After Only Burger, Ferguson had a number of restaurant concepts on his to-do list: chicken, pasta and biscuits. The latter was first so he traveled to Portland, Ore. to try Pine State Biscuits. While there, he also stopped at Voodoo Doughnuts. One bite and Ferguson decided: “I’m doing both.”

A year and a half after opening the first Rise, Fransmart approached Ferguson about franchising. Ferguson and his partners, operations manager and chef Brian Wiles and finance manager Andy Seamans, went to a two-hour meeting with executives from Fransmart, an Alexandria, Va.-based company whose previous successes include Five Guys Burgers & Fries and Qdoba Mexican Grill.

Fransmart’s Mark Treptow, a senior director of franchise development, said in an email that the company was looking for a concept in what has become a competitive doughnut market.

“We thought we need to find a concept that breaks from tradition in this already crowded space,” Treptow said. “While there are a lot of doughnut concepts out there, not to mention other biscuit concepts, no one else has successfully combined the two.”

A visit to the original Durham location convinced Tretow: “When I saw the line out the door and to the curb on my first visit, I knew we had found a winner.”

Fransmart executives told Ferguson and his partners that they needed a 25 percent profit margin to make franchising viable. At the time, they were operating at about 17 percent, Ferguson said. Fransmart executives suggested some ways to streamline their staffing, to change from daily to monthly specials and how to tweak the menu board. Ferguson and his team made those changes and raised prices for the first time since they opened. The next month, they hit the target.

These days, Ferguson and his partners manage the two stores they own in Durham, help open franchises and court owners at “discovery days.” A “discovery day” is when a prospective owner comes to the original location for a tour and a chance to ask all their questions.

Discovery Days

On a Saturday morning in February, Ferguson, Wiles and Seamans met with three groups of prospective investors: a Raleigh couple who were considering opening Rise locations in Blacksburg, Va., where they had gone to college; some relatives of the North Raleigh location’s owners who wanted to open some locations in Miami; plus, Eva and Jay Melamed of Raleigh who were looking into a Fort Lauderdale, Fla., franchise to help a relative start their own business.

Jay Melamed raved about the fried chicken biscuit and creme brulee doughnut. He joked: “I could never own these close to home because I would die of a heart attack.”

Wiles, the chief operating officer, gave them a tour of the kitchen. He answered their questions: The goal is to sell out of doughnuts each day. They can sell up to 1,400 doughnuts on a Saturday or Sunday. The average order is between $9 and $12. Eleven employees work in the kitchen on weekends. He will train each franchise’s managers and the doughnut-maker and both he and Ferguson will work the store’s openings.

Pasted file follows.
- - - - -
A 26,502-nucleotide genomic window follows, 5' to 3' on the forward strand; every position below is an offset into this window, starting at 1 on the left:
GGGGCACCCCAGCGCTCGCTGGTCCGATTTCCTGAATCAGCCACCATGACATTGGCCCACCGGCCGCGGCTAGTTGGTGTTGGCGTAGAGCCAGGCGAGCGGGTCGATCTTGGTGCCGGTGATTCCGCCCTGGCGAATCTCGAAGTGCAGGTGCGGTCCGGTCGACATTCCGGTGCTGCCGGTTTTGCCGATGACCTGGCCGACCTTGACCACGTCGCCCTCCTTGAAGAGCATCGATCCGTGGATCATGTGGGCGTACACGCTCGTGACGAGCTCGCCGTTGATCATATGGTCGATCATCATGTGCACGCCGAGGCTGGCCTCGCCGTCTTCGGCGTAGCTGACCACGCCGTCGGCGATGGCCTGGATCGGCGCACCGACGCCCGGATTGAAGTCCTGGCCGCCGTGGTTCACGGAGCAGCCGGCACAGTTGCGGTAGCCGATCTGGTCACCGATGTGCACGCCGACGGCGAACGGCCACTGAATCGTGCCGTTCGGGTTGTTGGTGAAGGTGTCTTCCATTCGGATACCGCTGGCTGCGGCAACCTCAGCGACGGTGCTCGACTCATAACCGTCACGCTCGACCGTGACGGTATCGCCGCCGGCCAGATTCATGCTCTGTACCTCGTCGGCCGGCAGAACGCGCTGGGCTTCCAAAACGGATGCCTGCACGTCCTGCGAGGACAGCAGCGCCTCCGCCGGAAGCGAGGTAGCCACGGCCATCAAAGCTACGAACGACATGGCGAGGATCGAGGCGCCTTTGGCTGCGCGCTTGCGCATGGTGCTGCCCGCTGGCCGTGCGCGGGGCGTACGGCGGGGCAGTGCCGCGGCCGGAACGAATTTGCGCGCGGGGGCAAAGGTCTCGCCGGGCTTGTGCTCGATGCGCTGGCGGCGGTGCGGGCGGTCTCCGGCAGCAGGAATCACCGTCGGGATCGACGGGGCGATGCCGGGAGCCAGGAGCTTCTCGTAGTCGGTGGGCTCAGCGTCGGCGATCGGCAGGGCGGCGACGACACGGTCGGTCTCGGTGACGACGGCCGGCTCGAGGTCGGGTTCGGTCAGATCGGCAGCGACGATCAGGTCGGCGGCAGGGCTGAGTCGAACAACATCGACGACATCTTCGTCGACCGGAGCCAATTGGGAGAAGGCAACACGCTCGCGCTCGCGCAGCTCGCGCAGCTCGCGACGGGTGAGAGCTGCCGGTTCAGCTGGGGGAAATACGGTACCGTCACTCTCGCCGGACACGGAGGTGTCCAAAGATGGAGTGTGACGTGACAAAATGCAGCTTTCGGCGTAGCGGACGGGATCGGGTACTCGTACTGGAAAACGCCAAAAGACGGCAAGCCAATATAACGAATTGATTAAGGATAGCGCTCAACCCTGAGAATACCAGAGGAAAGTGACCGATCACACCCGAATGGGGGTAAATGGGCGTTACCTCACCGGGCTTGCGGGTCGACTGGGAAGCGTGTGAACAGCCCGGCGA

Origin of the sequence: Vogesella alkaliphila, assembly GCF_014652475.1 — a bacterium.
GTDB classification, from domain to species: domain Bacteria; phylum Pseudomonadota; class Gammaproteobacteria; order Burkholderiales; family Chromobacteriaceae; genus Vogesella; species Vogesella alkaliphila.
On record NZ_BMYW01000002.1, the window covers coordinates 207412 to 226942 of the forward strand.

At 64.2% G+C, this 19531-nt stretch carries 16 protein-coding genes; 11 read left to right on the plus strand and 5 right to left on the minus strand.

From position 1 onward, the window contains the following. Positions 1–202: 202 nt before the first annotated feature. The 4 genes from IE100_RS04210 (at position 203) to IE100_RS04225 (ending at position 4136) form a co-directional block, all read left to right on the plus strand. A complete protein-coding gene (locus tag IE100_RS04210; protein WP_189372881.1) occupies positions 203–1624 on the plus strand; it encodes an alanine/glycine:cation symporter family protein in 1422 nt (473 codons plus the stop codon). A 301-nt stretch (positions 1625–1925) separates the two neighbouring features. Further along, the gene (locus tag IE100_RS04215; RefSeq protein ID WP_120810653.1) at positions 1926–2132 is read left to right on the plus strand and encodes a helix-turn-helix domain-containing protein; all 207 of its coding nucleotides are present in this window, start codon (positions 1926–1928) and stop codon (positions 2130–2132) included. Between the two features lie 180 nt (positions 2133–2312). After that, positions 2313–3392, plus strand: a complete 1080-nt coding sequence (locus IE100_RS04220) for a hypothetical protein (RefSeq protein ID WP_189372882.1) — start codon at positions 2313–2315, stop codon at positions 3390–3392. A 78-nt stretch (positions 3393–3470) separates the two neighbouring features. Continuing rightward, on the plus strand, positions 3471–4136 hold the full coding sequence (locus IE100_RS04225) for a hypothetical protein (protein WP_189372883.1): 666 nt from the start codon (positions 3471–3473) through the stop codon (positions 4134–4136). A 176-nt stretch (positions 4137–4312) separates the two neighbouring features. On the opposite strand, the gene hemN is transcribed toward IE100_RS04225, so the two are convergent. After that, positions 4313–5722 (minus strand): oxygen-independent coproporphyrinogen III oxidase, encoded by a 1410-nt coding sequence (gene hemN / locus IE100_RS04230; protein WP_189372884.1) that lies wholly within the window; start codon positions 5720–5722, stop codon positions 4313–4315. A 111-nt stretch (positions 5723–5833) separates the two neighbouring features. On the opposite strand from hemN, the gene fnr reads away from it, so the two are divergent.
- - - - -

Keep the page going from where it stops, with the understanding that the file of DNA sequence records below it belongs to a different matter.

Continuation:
After tasting doughnuts, Seamans, the company’s chief financial officer, answered the investors’ money questions: Fifty percent of the business happens on the weekend. Twenty percent of sales are beverages and the rest are split evenly between doughnuts and biscuits. It can cost between $250,000 to $500,000 to open a location depending upon the space. The franchise fee costs 6 percent. The marketing fee costs 2 percent and the money is pooled to help market the stores regionally.

The answers were enough to convince the Melameds. They have signed a three-location deal for Fort Lauderdale and hope to open their first store by the end of this year.

Andrea Weigl: 919-829-4848, @andreaweigl

More Information

Here are the Rise Biscuits and Donuts locations:

Raleigh: 530 E. Daniels St. at Cameron Village and 6325 Falls of Neuse Road at Sutton Square. Note: A Brier Creek location in North Raleigh will open in May.

Morrisville: 1100 Market Center Dr. at Park West Village.

Carrboro: 310 E. Main St. at East Main Square.

Durham: 8200 Renaissance Parkway near The Streets at Southpoint and 401 Foster St. in former Daisy Cakes location.

Hours: 7 a.m.-2 p.m. daily.


Upcoming Rise Event

Rise is hosting The Big Biscuit Brew Ha-Ha from 6 to 9 p.m. April 7 at The Rickhouse in downtown Durham. The event is a competition featuring six teams made of a Rise chef and a special guest chef making unique biscuits and doughnuts. Each teams’ creations are paired with a local beer. The public will taste and judge the biscuits. Guest chefs include Raleigh’s Ashley Christensen and Jason Smith.

Tickets cost $35. Proceeds benefit Leukemia and Lymphoma Society of North Carolina. Info: